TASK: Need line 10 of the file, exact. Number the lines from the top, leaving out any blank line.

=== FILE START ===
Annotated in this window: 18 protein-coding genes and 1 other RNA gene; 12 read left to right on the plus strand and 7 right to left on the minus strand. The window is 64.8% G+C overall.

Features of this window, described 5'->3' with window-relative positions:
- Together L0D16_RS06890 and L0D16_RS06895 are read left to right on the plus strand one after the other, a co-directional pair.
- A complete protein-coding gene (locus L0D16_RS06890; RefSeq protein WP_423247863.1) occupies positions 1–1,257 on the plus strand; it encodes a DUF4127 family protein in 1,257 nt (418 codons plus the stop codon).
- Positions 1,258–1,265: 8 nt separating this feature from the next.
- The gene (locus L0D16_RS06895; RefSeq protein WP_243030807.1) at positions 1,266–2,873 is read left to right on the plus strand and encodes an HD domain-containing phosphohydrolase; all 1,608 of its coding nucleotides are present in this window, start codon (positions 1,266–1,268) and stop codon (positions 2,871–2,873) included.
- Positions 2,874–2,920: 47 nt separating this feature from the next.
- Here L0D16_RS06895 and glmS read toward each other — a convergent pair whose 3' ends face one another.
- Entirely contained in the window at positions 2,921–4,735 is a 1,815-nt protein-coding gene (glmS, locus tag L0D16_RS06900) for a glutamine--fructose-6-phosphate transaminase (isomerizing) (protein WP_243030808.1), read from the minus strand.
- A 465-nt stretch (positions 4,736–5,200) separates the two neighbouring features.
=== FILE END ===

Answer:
- A 465-nt stretch (positions 4,736–5,200) separates the two neighbouring features.